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Angels in Marble: Problems in Stimulating Community Involvement in Community Policing

NCJ Number
Crime and Delinquency Volume: 40 Issue: 3 Dated: special issue (July 1994) Pages: 437-468
Date Published
32 pages
In 1990, the Bureau of Justice Assistance (BJA) awarded grants to eight urban and suburban police departments to establish innovative, community policing/drug demand reduction projects.
Jurisdictions receiving BJA grants were located in California, Texas, Kentucky, New York, Virginia, Oregon, Maryland, and Arizona. The jurisdictions developed diverse community policing initiatives, but shared certain common features: heavy street enforcement activity, focus on drug demand reduction in targeted communities, and creation of partnerships with community groups and public and private agencies. Projects varied in design and implementation but encountered the same implementation problems. The most perplexing problem was the police department's inability to organize and maintain active community involvement in projects. Despite the apparent popularity of the community policing approach, the author concludes that community residents may not want closer interaction with the police or the responsibility for maintaining social control. 34 references and 8 notes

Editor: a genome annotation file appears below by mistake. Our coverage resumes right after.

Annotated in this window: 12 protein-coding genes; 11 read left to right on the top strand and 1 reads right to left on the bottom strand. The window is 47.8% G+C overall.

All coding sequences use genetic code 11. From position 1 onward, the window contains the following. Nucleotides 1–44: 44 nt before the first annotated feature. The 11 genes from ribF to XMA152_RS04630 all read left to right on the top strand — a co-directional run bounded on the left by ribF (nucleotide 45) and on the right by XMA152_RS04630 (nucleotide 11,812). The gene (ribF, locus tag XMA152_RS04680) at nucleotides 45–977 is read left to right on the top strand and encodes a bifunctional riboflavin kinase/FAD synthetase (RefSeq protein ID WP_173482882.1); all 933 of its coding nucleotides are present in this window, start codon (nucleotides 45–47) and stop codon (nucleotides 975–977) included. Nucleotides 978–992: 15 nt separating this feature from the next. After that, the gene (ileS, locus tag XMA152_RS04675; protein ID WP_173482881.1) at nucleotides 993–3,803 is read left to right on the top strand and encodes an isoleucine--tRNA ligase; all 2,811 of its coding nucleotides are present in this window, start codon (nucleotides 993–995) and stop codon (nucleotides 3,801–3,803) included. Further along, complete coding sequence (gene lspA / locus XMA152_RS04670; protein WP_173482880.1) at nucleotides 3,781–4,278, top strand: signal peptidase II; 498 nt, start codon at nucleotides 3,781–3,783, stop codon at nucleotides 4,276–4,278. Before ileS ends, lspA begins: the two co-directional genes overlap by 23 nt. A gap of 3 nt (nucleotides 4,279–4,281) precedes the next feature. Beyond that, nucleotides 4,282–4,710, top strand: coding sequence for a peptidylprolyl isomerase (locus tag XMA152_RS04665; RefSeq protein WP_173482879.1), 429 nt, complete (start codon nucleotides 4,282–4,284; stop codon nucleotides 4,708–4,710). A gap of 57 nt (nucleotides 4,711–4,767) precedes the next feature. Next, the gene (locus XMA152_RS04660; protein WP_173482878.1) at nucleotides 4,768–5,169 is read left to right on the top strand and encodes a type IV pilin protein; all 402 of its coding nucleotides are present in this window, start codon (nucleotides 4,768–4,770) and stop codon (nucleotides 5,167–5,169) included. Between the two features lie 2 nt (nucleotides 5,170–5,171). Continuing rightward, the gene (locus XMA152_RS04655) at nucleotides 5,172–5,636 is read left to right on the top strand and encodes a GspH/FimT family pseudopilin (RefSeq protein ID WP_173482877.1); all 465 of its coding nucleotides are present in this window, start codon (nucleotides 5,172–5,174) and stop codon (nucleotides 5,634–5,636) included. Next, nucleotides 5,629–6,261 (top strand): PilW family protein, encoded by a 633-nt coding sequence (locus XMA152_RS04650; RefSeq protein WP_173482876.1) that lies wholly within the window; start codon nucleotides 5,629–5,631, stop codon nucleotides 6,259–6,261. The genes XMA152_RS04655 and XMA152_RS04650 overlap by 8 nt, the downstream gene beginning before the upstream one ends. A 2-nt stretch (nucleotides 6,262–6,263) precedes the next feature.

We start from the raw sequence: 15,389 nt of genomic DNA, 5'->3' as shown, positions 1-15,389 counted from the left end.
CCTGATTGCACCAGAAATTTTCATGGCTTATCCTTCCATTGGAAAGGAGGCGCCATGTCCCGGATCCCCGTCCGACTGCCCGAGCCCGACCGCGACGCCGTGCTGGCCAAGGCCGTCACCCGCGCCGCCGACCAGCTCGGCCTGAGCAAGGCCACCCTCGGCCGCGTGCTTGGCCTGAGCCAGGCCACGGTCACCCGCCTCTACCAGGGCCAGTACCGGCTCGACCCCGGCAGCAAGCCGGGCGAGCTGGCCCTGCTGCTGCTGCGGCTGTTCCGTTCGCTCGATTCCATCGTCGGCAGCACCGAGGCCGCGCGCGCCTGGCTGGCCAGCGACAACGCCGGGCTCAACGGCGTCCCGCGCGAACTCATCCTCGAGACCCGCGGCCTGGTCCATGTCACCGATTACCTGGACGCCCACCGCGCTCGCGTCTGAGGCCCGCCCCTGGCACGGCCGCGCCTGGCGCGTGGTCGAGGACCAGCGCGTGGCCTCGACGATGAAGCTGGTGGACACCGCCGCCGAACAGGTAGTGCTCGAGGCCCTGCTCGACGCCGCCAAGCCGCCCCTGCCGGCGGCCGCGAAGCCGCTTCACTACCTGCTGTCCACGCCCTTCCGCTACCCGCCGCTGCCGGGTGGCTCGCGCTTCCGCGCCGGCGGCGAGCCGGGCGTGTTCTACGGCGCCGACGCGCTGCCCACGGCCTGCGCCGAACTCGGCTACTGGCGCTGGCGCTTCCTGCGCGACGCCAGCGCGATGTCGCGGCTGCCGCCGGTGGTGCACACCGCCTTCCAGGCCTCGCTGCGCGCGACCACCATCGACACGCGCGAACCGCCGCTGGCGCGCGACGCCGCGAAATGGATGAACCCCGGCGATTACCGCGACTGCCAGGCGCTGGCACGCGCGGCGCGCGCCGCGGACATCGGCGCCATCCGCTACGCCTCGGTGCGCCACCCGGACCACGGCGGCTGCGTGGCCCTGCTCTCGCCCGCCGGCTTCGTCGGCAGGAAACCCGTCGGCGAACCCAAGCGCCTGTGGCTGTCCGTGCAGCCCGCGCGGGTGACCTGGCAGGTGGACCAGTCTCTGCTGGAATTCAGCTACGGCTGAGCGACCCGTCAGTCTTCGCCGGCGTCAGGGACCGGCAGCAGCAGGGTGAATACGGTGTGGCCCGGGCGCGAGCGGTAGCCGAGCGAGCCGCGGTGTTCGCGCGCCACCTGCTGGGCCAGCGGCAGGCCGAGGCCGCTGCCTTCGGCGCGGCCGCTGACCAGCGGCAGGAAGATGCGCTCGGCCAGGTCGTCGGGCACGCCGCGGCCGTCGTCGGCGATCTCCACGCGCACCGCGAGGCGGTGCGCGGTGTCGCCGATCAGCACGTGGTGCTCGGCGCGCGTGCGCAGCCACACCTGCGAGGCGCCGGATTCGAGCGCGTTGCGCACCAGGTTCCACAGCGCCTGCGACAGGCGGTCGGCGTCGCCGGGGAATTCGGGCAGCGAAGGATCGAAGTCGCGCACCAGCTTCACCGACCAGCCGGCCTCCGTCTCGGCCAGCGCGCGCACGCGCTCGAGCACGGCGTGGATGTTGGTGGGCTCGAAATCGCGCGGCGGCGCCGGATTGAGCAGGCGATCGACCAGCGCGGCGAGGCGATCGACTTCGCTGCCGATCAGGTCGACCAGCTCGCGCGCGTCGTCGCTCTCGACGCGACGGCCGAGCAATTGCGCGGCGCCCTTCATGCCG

Date Published: January 1, 1994